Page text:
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Tech advancements have been making life easier for years now — especially on the road. From apps that save driving time to smart streets that track available parking, computer programs are helping streamline transit like never before. And now, thanks to ongoing developments in machine learning, artificial intelligence (AI) is taking convenient travel one step further.

As I’ve written about recently, AI has become a major player in the auto industry. Current and in-development smart features include things like impact detection, self-driving programs, and built-in smart assistants. Auto manufacturers are working hard to bring smart amenities to their latest models, ensuring driver comfort and accessibility.

But it’s not just about convenience. These AI advancements also stand to have a direct impact on the environment by reducing the number of vehicles on the road and helping those that remain get where they’re going more efficiently. Even features like collision avoidance accomplish this indirectly: Fewer accidents means less traffic congestion and fewer emergency vehicle dispatches.

Reducing the number of cars on the road also cuts down on one of the biggest sources of pollution. Transportation accounts for more than one quarter of greenhouse gas emissions in the U.S., according to the EPA. By increasing driving efficiency, AI could help reduce that amount substantially. Furthermore, “it might enable more carpooling among neighbors who have been opted into a trusted driver collective,” according to Mark Clemens, the manager of the Utah chapter of Sierra Club.


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Getting fewer vehicles to their destinations more efficiently also has more indirect environmental impacts. Less fuel burned means less fuel sold, which results in a lower demand for fossil fuel resources and the emission-heavy processes used to extract them. And if people start using ride-sharing services rather than purchasing their own cars, there may eventually be fewer cars manufactured, which cuts down on the impact of that process as well.

While the stage is set for AI to revolutionize the auto industry and change how we get from one place to another, we need to remain vigilant in ensuring this technology doesn’t get used to game the system. “Volkswagen’s diesel emissions cheating scandal is an example of a kind of algorithm gaming the emissions standards,” says Clemens. “More sophisticated programming and AI could potentially be used for ill as well as for good.”

Though these issues have been relatively few and far between, that could change as tech continues to advance. It’s likely that federal agencies will have to evolve to keep up with potential rule breakers (though the current administration’s apparent disregard for environmental protection could slow that down substantially).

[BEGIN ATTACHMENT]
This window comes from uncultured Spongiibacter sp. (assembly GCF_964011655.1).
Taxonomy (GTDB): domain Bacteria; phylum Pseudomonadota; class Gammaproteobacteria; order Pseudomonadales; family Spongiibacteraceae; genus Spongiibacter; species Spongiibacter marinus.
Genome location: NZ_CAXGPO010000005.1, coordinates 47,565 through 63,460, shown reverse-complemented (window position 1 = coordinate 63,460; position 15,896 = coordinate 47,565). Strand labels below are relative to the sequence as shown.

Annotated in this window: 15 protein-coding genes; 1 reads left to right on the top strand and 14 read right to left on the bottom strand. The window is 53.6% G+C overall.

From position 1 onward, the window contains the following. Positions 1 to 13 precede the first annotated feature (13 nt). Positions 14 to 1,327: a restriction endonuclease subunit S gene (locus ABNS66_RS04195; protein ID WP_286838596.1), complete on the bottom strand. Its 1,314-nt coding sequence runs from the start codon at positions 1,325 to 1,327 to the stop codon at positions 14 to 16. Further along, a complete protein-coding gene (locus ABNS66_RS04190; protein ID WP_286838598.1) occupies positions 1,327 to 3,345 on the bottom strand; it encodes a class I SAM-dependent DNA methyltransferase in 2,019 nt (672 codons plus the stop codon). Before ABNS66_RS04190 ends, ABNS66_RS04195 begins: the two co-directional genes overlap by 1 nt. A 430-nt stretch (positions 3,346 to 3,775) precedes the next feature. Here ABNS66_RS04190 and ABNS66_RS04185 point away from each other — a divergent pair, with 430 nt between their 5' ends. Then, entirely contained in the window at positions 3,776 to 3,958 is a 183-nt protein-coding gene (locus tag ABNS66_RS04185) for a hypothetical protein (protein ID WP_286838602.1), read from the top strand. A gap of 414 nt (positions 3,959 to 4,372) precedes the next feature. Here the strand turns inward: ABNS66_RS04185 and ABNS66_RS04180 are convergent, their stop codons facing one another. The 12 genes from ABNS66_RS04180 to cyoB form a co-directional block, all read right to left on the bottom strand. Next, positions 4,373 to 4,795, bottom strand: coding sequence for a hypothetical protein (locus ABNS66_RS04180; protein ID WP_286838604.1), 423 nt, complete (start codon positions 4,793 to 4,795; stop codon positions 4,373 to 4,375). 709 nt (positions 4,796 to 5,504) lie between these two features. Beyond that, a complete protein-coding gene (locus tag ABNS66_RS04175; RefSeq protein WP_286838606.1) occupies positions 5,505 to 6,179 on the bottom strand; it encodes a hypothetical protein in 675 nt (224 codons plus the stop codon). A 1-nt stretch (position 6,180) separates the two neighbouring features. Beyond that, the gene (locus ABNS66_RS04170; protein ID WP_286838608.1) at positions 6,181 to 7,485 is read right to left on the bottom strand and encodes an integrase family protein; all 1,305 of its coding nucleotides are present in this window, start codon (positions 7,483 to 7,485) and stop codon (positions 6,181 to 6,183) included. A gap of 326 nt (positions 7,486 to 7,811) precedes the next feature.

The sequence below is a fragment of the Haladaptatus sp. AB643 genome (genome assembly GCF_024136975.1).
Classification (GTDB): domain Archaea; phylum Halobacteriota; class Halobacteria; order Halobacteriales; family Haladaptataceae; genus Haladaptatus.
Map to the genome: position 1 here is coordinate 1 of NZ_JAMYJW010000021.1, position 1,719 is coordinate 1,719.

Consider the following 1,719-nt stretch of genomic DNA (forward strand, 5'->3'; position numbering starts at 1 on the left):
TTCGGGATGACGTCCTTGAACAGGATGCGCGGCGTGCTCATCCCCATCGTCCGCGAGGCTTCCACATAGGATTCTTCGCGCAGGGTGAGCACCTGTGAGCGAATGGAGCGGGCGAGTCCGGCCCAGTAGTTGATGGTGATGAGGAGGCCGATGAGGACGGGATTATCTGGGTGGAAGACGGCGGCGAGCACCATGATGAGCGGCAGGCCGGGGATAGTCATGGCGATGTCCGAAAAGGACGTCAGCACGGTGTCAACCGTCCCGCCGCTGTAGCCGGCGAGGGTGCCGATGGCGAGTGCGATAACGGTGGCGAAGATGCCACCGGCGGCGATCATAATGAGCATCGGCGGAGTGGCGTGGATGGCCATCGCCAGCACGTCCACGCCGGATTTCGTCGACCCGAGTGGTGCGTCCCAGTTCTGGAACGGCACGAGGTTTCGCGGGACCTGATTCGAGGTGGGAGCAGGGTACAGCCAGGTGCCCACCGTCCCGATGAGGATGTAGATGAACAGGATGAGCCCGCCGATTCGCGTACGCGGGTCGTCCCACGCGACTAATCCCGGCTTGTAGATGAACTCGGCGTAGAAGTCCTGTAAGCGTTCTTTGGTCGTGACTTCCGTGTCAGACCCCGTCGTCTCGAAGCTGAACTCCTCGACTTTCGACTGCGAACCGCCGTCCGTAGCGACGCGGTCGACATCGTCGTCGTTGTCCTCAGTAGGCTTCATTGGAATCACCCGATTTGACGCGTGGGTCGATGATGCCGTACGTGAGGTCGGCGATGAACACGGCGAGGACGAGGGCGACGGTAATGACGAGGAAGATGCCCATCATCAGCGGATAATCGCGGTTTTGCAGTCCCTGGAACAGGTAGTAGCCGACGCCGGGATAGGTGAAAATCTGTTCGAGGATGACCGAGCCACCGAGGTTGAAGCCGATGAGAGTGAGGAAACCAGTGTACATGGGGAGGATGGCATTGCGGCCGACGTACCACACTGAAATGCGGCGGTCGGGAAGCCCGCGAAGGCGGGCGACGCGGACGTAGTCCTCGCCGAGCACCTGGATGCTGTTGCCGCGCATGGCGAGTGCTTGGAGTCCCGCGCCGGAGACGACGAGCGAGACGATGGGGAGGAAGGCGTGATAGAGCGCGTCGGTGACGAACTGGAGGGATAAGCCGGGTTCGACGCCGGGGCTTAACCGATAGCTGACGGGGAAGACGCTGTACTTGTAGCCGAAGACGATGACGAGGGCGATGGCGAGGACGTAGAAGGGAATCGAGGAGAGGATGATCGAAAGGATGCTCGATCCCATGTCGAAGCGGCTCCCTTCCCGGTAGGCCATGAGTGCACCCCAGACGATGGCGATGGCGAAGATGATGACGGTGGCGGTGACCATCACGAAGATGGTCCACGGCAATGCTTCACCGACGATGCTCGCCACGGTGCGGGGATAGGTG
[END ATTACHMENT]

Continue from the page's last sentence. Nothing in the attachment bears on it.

Furthermore, fewer crashes mean fewer resources go towards replacing these cars. Cars are generally built larger than they need to be because bigger vehicles typically fare better in accidents than lighter, small ones do. As AI’s ability to reduce crashes improves, we may see more compact, fuel-efficient cars being produced as a result.

Effective routing is another area where AI could have a profound impact on the environment. Over a decade ago, UPS reduced left turns on delivery routes to help trucks avoid sitting idly or waiting in traffic for longer. That small efficiency adjustment allowed UPS to reduce carbon dioxide emissions by over 20,000 metric tons in just a few short years. There could be similar reductions if more drivers started using smart routing programs to find the most fuel-efficient path from one point to another. Further, AI can provide assistance in identifying open parking in a timely manner, reducing the number of cars on the road looking for spots. And this is already in the works—Google launched a new Google Maps feature that uses machine learning to predict parking availability.

Advancements in AI could also lead to the identification of new materials for better auto manufacturing. Just last year, scientists from the University of Basel in Switzerland were able to use AI to identify 90 new materials as part of a federal initiative aimed at accelerating the discovery of new materials. This same application can be used to identify new materials to manufacture cars with fewer environmental consequences. The car industry is pressing ahead with this idea. Back in 2015 at a press conference held by Toyota, Toyota’s Executive Technical Advisor and CEO of the Toyota Research Institute, Dr. Gill Pratt, discussed AI’s potential to “accelerate scientific discovery in materials and environmental technology.”

For now, the environmental benefits of AI in transportation seem to outweigh the potential drawbacks. The auto industry is still moving fast to stay ahead of the curve, and if it sticks to the road it’s currently on, it just might help save the planet in the process.

Above: VB Profiles Connected Cars Landscape. (Disclosure: VB Profiles is a cooperative effort between VentureBeat and Spoke Intelligence.) This article is part of our connected cars series. You can download a high-resolution version of the landscape featuring 250 companies by clicking the image.

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